In 1968, fury at the Vietnam war sparked protests and uprisings across the world: from Paris and Prague to Mexico. Tariq Ali considers the legacy 40 years on
A decade before the French Revolution, Voltaire remarked that "History is the lies we agree on". Afterwards there was little agreement on anything. The debate on 1968 was recently revived by Nicolas Sarkozy, who boasted that his victory in last year's presidential elections was the final nail in the '68 coffin. The philosopher Alain Badiou's tart response was to compare the new president of the republic to the Bourbons of 1815 and Marshal Pétain during the war. They, too, had talked about nails and coffins.
"May 1968 imposed intellectual and moral relaivism on us all," Sarkozy declared. "The heirs of May '68 imposed the idea that there was no longer any difference between good and evil, truth and falsehood, beauty and ugliness. The heritage of May 1968 introduced cynicism into society and politics."
He even blamed the legacy of May '68 for greedy and seedy business practices. The May '68 attack on ethical standards helped to "weaken the morality of capitalism, to prepare the ground for the unscrupulous capitalism of golden parachutes for rogue bosses". So the 60s generation is held responsible for Enron, Conrad Black, the subprime mortgage crisis, Northern Rock, corrupt politicians, deregulation, the dictatorship of the "free market", a culture strangled by brazen opportunism.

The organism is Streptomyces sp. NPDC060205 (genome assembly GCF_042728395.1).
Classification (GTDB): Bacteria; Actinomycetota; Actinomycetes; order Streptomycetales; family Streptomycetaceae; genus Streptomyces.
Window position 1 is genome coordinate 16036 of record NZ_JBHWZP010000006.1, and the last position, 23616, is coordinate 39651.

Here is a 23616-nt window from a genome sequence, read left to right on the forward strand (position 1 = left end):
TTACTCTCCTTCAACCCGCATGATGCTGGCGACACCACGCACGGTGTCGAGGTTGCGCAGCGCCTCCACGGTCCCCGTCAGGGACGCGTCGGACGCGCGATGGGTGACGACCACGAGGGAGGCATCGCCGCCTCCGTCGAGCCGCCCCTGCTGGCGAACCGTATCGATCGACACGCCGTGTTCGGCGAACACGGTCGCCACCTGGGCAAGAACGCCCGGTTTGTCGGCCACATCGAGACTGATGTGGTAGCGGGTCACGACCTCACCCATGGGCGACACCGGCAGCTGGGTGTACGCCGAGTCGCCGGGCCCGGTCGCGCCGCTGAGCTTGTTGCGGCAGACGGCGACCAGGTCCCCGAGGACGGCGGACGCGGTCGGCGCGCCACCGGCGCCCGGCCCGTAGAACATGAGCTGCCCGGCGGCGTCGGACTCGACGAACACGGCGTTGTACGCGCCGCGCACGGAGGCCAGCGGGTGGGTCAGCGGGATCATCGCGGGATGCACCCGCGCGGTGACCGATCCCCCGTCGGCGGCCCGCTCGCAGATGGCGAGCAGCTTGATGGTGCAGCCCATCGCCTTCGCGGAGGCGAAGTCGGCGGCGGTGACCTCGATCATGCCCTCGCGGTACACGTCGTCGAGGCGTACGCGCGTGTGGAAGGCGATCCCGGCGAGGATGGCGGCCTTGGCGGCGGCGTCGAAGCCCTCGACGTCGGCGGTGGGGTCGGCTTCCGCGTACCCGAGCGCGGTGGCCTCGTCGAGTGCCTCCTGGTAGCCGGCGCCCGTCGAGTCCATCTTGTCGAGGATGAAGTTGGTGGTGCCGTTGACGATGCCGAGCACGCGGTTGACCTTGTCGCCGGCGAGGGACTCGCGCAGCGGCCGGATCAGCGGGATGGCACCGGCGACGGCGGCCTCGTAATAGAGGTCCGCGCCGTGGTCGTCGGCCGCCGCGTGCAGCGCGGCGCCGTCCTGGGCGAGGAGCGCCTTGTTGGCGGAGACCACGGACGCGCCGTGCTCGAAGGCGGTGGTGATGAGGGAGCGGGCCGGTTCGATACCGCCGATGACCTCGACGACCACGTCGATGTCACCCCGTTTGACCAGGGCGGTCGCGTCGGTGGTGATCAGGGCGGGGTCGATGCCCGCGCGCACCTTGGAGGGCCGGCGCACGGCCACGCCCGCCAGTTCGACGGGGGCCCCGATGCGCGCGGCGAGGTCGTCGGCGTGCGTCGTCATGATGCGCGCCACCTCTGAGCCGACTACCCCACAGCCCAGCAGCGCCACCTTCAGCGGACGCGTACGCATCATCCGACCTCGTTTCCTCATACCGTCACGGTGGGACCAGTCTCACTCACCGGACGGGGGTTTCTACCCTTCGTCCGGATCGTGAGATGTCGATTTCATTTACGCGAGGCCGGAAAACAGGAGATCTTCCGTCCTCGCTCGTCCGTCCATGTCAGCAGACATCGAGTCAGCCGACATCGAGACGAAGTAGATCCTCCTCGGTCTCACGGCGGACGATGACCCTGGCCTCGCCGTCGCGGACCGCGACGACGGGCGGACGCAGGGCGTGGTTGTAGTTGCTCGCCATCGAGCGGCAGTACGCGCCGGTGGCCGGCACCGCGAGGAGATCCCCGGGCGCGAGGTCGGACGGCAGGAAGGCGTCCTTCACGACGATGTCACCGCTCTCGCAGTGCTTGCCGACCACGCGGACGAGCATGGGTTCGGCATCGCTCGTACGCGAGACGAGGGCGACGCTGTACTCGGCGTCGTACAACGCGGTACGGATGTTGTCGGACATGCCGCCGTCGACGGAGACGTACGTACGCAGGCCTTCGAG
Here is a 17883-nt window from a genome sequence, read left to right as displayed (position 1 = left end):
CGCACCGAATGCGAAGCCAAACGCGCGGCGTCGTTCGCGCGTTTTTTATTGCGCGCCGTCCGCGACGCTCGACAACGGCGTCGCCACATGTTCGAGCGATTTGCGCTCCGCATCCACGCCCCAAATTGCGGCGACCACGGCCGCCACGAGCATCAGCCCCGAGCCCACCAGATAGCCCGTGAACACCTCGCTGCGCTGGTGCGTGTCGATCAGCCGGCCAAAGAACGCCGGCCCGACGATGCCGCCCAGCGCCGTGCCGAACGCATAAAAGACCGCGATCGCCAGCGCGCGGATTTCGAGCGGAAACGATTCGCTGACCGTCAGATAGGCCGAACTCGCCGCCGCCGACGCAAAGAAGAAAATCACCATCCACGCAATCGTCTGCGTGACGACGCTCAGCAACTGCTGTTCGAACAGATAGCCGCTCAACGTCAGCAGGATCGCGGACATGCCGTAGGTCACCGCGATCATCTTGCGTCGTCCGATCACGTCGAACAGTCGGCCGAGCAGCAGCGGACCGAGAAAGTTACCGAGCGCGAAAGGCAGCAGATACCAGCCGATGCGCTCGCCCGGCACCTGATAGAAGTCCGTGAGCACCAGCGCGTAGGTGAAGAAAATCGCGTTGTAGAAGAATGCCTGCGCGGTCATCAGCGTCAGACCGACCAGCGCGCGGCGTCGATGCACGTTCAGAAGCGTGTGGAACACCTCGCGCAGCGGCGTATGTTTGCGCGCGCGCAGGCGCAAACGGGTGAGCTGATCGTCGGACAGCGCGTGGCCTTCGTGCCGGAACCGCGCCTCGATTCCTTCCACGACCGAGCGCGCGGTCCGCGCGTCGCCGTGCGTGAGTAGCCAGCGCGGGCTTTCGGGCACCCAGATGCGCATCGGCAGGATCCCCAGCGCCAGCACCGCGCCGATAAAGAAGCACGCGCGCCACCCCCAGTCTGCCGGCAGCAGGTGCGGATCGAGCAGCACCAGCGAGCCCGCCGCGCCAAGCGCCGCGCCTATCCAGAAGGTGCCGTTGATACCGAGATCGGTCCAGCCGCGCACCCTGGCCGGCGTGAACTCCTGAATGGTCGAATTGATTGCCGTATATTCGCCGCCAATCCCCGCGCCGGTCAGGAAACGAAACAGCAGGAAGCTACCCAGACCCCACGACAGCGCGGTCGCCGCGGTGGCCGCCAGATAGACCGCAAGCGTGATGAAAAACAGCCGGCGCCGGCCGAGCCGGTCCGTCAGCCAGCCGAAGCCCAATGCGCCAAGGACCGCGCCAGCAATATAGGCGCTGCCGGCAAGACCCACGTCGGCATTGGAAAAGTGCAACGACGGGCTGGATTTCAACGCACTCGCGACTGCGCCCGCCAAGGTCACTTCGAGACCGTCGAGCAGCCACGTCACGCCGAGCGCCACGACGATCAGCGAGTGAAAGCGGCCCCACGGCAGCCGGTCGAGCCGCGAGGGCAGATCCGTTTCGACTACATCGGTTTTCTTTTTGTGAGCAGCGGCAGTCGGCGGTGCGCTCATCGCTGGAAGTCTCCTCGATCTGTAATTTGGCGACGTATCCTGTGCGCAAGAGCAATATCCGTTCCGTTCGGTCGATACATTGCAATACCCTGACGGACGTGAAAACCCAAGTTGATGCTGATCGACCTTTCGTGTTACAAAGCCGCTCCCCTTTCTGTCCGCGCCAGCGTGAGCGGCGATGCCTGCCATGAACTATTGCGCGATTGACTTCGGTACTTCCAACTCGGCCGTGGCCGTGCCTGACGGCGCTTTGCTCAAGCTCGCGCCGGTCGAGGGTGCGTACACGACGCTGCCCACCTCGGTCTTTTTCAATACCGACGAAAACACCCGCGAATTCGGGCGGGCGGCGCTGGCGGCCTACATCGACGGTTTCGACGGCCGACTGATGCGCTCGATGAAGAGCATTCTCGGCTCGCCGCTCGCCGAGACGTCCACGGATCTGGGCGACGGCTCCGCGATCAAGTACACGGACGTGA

The struggle against the Vietnam war lasted 10 years. In 2003 people came out again in Europe and America, in even larger numbers, to try to stop the Iraq war. The pre-emptive strike failed. The movement lacked the stamina and the resonance of its predecessors. Within 48 hours it had virtually disappeared, highlighting the changed times.
Were the dreams and hopes of 1968 all idle fantasies? Or did cruel history abort something new that was about to be born? Revolutionaries - utopian anarchists, Fidelistas, Trotskyist allsorts, Maoists of every stripe - wanted the whole forest. Liberals and social democrats were fixated on individual trees. The forest, they warned us, was a distraction, far too vast and impossible to define, whereas a tree was a piece of wood that could be identified, improved and crafted into a chair or a table. Now the tree, too, has gone.